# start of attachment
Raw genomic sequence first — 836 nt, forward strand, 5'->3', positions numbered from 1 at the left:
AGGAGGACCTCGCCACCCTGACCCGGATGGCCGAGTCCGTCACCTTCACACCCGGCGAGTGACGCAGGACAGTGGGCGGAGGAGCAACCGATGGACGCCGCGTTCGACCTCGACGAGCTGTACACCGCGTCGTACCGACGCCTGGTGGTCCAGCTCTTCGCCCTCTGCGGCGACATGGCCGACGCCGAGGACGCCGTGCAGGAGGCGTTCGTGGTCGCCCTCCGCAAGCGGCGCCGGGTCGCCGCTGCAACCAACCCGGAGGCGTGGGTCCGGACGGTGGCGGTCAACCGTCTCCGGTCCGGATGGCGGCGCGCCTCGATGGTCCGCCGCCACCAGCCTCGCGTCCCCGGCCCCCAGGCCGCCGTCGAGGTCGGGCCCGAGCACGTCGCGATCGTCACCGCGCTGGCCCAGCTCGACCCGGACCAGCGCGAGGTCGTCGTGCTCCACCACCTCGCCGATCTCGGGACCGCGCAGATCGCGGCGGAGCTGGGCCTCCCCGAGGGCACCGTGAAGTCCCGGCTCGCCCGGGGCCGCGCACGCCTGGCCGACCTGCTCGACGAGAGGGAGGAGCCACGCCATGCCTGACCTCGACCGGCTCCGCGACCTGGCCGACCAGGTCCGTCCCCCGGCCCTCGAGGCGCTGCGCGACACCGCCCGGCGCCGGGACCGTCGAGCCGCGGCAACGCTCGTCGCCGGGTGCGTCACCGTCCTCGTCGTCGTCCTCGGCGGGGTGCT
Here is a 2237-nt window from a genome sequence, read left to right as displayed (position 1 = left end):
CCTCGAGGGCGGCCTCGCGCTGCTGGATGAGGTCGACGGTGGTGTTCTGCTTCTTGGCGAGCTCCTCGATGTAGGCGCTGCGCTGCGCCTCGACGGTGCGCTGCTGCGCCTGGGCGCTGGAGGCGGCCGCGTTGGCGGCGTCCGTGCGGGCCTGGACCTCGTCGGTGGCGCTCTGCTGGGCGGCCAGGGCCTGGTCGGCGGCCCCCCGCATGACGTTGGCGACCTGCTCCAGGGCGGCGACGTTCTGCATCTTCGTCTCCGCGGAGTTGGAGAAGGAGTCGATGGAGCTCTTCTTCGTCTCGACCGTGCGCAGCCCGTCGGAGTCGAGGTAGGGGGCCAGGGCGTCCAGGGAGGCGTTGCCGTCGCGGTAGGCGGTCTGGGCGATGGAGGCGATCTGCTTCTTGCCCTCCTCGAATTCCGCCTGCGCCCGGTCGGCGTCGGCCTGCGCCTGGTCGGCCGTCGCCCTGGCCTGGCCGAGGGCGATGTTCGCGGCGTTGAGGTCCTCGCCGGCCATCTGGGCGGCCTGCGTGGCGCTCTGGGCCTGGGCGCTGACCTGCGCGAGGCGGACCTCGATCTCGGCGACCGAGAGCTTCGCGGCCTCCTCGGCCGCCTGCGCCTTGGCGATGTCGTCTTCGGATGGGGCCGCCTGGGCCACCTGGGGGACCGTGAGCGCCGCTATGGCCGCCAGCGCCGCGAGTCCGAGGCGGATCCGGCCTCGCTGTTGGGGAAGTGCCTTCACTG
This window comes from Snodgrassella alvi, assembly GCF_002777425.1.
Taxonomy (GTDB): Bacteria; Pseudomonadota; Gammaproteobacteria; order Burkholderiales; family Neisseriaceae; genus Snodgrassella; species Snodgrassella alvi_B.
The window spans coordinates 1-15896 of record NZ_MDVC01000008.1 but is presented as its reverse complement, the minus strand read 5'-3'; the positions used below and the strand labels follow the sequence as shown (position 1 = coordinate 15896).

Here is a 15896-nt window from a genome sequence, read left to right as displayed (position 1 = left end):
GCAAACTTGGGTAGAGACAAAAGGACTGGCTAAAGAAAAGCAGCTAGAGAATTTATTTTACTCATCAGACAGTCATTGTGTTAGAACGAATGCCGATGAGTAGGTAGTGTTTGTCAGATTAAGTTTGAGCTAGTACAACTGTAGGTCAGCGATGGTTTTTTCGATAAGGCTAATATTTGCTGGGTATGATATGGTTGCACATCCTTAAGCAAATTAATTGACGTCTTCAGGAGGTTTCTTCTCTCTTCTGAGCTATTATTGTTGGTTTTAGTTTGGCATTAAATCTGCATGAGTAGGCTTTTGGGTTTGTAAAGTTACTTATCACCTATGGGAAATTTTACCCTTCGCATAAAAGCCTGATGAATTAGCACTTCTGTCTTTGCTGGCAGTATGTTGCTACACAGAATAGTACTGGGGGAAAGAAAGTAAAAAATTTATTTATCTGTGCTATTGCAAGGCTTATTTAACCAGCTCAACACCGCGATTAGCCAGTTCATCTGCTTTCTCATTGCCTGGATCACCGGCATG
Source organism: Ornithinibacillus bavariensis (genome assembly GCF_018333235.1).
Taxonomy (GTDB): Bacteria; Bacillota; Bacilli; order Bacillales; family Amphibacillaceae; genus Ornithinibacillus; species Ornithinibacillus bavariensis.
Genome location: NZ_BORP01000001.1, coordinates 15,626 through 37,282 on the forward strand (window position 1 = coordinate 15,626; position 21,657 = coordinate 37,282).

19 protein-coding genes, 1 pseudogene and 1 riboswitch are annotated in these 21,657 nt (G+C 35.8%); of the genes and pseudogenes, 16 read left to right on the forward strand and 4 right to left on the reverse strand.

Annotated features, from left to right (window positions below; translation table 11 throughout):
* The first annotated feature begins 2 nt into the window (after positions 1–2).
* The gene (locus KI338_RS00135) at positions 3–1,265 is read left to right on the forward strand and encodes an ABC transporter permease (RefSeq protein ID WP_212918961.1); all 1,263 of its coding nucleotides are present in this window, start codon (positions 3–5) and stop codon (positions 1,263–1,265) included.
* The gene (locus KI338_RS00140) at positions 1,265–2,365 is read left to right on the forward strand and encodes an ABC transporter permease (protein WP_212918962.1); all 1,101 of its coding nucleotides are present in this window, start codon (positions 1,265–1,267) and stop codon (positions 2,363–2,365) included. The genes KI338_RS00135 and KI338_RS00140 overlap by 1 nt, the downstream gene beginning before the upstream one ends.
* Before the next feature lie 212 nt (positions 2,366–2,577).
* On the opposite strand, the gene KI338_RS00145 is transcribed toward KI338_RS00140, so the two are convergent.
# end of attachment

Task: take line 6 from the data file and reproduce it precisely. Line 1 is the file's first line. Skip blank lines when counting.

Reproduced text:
Taxonomy (GTDB): Bacteria; Pseudomonadota; Gammaproteobacteria; order Burkholderiales; family Neisseriaceae; genus Snodgrassella; species Snodgrassella alvi_B.